(aka "The Raven" )

 

directed by Henri-Georges Clouzot
France 1943

A mysterious writer of poison pen letters, known only as Le Corbeau (the Raven), plagues a French provincial town, unwittingly exposing the collective suspicion and rancor seething beneath the community’s calm surface. Made during the Nazi Occupation of France, Henri-Georges Clouzot’s Le Corbeau was attacked by the right-wing Vichy regime, the left-wing Resistance press, the Catholic Church, and was banned after the Liberation. But some—including Jean Cocteau and Jean-Paul Sartre—recognized the powerful subtext to Clouzot’s anti-informant, anti-Gestapo fable, and worked to rehabilitate Clouzot’s directorial reputation after the war. Le Corbeau brilliantly captures a spirit of paranoid pettiness and self-loathing turning an occupied French town into a twentieth-century Salem.

Today it stands as one of French cinemas masterpieces, a dark and subversive study of human nature. Essential viewing.

Posters

Theatrical Release: September 28th, 1943

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DVD Comparison:

Criterion - Region 0 - NTSC vs. Optimum - Region 2 - PAL

Big thanks to Gary Tooze and Henrik Sylow for the Screen Caps!

(Criterion - Region 0 - NTSC - LEFT vs. Optimum - Region 2 - PAL - RIGHT)

DVD Box Covers

Distribution

Criterion - Spine # 227

Region 0 - NTSC

Optimum
Region 2 - PAL
Runtime 1:31:18 1:27:28 (4% PAL speedup)
Video

1.33:1 Original Aspect Ratio
Average Bitrate: 6.97 mb/s
NTSC 720x480 29.97 f/s

1.33:1 Original Aspect Ratio
Average Bitrate: 7.59 mb/s
PAL 720x576 25.00 f/s

NOTE: The Vertical axis represents the bits transferred per second. The Horizontal is the time in minutes.

Bitrate:

 

Criterion

 

Bitrate:

 

Optimum

 

Audio 1.0 Dolby Digital Mono French

2.0 Dolby Digital Mono French

Subtitles English, None English (fixed)
Features Release Information:
Studio: Criterion

Aspect Ratio:
Fullscreen - 1.33:1

Edition Details:
• New digital transfer, with restored image and sound
• Video interview with Bertrand Tavernier, director of Coup de Torchon
• Excerpts from The Story of French Cinema by Those Who Made It: Grand Illusions 1939 – 1942, a 1975 documentary featuring Henri-Georges Clouzot
• New essay by film scholar Alan Williams, author of Republic of Images: A History of French Filmmakin
• New and improved English subtitle translation

DVD Release Date: February 17th, 2004
Keep Case

Chapters 24

Release Information:
Studio: Optimum

Aspect Ratio:
Fullscreen - 1.33:1

Edition Details:
• New digital remastered print
• Introduction to 'Le Corbeau' by Ginette Vincendean (24:36)

 

DVD Release Date: March 14, 2005
Keep Case

Chapters 12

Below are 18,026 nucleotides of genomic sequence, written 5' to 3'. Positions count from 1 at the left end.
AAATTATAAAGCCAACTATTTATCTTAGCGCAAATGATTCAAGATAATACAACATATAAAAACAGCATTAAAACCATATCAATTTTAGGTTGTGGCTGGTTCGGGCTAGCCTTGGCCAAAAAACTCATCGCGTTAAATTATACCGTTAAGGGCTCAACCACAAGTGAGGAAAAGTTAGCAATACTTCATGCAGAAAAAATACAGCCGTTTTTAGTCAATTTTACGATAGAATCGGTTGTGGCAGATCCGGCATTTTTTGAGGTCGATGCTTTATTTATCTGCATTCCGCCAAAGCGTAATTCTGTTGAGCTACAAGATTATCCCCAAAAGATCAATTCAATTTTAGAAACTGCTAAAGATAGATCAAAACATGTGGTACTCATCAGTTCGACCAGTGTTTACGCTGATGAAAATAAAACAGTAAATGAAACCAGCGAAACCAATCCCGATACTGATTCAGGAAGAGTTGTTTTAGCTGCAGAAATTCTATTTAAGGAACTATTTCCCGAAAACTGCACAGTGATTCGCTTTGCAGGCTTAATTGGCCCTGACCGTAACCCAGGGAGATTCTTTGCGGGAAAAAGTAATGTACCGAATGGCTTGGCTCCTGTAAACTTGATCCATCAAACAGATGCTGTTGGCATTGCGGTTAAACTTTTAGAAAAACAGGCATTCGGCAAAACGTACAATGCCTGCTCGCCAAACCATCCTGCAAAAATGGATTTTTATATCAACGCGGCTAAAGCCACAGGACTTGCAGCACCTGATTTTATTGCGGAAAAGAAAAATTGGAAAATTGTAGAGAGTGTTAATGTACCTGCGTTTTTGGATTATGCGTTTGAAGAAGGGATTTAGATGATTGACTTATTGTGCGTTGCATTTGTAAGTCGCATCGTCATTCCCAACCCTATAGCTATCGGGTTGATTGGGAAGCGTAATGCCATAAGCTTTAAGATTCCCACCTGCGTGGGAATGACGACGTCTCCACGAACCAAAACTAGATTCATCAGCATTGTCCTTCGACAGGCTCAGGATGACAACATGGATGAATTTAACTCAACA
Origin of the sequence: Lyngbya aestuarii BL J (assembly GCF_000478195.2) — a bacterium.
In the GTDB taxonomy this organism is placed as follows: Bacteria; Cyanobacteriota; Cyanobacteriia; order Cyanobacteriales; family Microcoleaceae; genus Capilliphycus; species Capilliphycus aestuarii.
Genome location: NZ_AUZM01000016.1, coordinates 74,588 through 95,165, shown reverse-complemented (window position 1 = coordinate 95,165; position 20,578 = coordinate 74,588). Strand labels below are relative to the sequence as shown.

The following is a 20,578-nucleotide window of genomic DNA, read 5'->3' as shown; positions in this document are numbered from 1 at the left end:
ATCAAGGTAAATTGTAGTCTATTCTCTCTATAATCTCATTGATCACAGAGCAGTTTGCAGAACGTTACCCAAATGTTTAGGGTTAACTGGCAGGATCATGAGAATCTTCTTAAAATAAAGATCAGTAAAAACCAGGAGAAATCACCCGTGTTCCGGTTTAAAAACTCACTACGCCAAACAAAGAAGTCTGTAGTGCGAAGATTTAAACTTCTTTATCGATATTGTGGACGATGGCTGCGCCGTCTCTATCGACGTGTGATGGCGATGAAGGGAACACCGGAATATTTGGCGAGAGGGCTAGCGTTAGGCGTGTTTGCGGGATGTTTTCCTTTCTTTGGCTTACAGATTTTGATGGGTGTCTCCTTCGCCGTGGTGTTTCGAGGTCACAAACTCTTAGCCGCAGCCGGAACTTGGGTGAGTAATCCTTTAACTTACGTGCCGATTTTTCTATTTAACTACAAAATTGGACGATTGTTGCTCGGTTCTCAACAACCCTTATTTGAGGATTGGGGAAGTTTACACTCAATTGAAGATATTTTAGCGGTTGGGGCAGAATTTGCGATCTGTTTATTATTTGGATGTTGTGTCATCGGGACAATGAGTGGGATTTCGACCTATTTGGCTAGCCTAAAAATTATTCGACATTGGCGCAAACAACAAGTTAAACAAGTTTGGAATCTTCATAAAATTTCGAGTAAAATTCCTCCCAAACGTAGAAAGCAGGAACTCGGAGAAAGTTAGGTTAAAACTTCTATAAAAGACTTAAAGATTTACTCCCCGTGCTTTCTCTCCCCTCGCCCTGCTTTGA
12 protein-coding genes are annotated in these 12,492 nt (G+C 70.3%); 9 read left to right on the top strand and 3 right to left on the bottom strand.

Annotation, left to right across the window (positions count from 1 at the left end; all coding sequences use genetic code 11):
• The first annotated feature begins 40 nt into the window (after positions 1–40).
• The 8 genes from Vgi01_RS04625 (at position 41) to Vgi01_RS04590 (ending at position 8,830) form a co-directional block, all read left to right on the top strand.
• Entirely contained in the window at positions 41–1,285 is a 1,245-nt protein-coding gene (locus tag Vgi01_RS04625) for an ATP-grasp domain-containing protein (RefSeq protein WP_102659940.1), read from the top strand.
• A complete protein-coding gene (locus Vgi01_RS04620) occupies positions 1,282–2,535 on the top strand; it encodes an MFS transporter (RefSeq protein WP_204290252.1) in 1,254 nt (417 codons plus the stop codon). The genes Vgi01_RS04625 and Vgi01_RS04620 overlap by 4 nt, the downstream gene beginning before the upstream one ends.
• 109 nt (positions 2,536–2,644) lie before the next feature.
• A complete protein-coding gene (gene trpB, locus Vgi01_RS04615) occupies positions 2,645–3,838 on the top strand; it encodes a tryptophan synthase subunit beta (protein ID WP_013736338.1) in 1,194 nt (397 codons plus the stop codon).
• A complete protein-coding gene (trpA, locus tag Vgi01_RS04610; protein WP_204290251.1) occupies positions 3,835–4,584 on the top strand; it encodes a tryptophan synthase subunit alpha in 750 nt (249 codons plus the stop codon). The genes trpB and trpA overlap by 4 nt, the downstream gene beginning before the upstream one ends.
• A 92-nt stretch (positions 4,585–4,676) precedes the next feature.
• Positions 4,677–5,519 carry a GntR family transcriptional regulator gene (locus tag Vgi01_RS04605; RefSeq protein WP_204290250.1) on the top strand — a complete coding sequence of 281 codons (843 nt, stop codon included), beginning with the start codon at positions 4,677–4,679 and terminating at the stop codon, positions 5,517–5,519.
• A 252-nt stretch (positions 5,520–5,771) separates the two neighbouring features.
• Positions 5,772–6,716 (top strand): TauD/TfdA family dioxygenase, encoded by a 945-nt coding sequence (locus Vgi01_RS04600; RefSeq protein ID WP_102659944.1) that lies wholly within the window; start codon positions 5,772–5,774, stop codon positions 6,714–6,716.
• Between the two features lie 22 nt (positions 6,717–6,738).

Comments

On Criterion
This disc shows occasional damage and I suspect the print it was taken from may not have been in the best of shape. It doesn't have the, now usual, high level of Criterion sharpness and tight contrast. It is still good, mind you, just not as one might expect. I suppose that is the problem when you raise the bar so high - people expect it from you later. The image is restored, shows good balance, the subs are good, but is just a notch blow Criterion sharpness. The audio is also restored and there are excellent Extra Features.



Gary Tooze

On Optimum
The image of the Optimum DVD has considerable more picture versus the Criterion. The Criterion image lacks approx 40px left and 30px right (9.75%), and approx 55px top/bottom (10.25%). While the horizontal cropping remains fixed, the vertical moves, and as such suggests a 10% overscan. This is unacceptable and one can only wonder why Criterion has chosen to do so.

The Optimum image is very soft and "bright", versus the Criterion, which is significant darker and has more contrast. However, while Criterion at first glance looks better, there are both pros and cons. In image #2 (the graveyard), the clouds show no texture and virtually glow (due to high contrast) in the Criterion image, while the Optimum image show cloud texture and has a balanced light / contrast ration. However in image #6 (the newspaper), the text is easily readable in the Criterion image, while somewhat unclear in the Optimum image. Then again in image #4 (the street), neither the details on the door to the right, nor the details in the shadows at the back of the image, are visible, due to too the darkness and contrast on the Criterion, while clearly visible on the Optimum. And the other way around, the text on top of the store is more visible in the Criterion.

While its not really a good basis for comparison, I still checked my VHS copy from French TV and it appears to closer to the Optimum image in tone, light and contrast than to Criterion. One can thus speculate, if Criterion lowered light and boosted contrast to make it look better. Because of this and because of the serious overscan, the best picture must go to Optimum.

Henrik Sylow  

 

 



DVD Menus

(
Criterion - Region 0 - NTSC - LEFT vs. Optimum - Region 2 - PAL - RIGHT)
 

 


 

Screen Captures

(Criterion - Region 0 - NTSC - TOP vs. Optimum - Region 2 - PAL - BOTTOM)
subtitle sample (English only)
PAL captures resized to 720px from 768px native resolution

 

 


(Criterion - Region 0 - NTSC - TOP vs. Optimum - Region 2 - PAL - BOTTOM)

 

 


(Criterion - Region 0 - NTSC - TOP vs. Optimum - Region 2 - PAL - BOTTOM)

 

 


(Criterion - Region 0 - NTSC - TOP vs. Optimum - Region 2 - PAL - BOTTOM)

 

 


(Criterion - Region 0 - NTSC - TOP vs. Optimum - Region 2 - PAL - BOTTOM)

 

 


(Criterion - Region 0 - NTSC - TOP vs. Optimum - Region 2 - PAL - BOTTOM)

 

 


(Criterion - Region 0 - NTSC - TOP vs. Optimum - Region 2 - PAL - BOTTOM)

 

 


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Report Card:

 

Image:

Optimum

Sound:

Optimum

Extras: Criterion
Menu: Criterion

 

DVD Box Covers

Distribution

Criterion

Region 1 - NTSC

Optimum
Region 2 - PAL

 




 

 

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